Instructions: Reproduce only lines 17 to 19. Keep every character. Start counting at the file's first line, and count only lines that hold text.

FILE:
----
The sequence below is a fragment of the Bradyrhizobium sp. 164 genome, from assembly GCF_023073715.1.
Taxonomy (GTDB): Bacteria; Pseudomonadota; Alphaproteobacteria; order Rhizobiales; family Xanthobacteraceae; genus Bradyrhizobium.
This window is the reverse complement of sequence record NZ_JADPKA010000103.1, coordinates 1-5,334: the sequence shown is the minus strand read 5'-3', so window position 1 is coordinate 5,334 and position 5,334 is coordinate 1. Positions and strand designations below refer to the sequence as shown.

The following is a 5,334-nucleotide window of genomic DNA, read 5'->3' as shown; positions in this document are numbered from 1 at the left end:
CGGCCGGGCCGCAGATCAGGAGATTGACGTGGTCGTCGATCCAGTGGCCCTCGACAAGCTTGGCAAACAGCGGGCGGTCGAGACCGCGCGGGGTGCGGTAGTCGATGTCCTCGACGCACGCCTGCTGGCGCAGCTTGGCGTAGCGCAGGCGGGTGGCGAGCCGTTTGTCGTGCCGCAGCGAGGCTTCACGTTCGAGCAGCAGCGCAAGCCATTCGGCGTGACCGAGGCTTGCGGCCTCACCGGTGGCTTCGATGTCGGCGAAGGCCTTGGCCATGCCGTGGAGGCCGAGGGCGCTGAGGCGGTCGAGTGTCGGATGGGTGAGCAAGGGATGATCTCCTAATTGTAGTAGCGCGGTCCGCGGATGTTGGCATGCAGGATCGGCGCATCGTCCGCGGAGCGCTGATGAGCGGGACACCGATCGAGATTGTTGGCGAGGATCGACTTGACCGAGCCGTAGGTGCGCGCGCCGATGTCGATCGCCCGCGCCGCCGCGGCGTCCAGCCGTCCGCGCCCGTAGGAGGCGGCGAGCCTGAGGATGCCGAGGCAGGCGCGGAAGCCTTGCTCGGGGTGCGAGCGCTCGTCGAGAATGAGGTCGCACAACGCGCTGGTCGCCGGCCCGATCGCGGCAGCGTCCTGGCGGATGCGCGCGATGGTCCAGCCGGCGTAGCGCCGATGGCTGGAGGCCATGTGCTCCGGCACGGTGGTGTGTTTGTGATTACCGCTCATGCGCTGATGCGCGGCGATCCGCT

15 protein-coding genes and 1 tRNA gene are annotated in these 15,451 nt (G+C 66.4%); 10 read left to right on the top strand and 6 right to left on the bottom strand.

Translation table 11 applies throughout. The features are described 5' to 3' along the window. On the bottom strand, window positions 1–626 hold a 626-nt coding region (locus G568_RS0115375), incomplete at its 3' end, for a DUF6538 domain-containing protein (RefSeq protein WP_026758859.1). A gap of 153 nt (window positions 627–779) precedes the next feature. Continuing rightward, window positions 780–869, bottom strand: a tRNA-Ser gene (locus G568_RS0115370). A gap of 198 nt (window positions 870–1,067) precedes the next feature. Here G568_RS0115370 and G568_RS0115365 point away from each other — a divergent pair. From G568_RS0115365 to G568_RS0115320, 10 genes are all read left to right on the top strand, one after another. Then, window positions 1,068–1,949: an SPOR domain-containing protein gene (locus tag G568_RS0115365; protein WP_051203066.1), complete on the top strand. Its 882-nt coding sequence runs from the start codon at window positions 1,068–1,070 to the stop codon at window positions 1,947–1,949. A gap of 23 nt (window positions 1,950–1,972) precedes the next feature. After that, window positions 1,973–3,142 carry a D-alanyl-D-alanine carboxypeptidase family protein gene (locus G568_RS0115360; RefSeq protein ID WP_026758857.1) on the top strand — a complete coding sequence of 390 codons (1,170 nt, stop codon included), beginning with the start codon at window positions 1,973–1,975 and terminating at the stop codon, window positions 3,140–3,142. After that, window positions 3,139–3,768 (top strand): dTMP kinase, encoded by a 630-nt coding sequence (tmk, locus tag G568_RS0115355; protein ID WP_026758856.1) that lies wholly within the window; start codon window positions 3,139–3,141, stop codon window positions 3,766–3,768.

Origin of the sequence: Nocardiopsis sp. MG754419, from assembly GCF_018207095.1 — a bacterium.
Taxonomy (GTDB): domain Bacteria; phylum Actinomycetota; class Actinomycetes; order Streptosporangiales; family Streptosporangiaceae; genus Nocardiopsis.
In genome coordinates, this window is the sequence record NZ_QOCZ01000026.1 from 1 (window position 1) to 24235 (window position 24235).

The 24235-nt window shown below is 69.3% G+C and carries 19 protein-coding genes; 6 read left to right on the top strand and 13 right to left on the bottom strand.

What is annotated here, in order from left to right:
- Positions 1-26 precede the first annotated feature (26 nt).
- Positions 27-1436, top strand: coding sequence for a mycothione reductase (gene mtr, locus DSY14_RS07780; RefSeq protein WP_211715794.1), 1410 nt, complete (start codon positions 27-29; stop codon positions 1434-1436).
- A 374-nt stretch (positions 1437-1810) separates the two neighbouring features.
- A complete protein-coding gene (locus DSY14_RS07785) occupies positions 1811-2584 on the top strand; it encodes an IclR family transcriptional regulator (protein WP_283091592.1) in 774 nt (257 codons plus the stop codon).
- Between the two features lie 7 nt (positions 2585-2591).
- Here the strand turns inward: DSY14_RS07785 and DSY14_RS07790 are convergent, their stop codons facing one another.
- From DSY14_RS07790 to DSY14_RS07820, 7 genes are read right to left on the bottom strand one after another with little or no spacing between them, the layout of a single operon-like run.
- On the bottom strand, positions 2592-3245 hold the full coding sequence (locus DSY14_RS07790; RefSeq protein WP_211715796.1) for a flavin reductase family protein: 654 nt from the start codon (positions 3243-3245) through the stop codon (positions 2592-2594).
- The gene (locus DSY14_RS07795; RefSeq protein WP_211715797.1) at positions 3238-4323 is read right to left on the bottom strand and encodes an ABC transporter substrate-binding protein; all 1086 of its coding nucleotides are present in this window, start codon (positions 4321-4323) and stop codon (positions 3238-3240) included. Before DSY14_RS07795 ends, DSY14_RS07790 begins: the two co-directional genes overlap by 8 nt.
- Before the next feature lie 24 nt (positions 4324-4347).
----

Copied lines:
- Between the two features lie 7 nt (positions 2585-2591).
- Here the strand turns inward: DSY14_RS07785 and DSY14_RS07790 are convergent, their stop codons facing one another.
- From DSY14_RS07790 to DSY14_RS07820, 7 genes are read right to left on the bottom strand one after another with little or no spacing between them, the layout of a single operon-like run.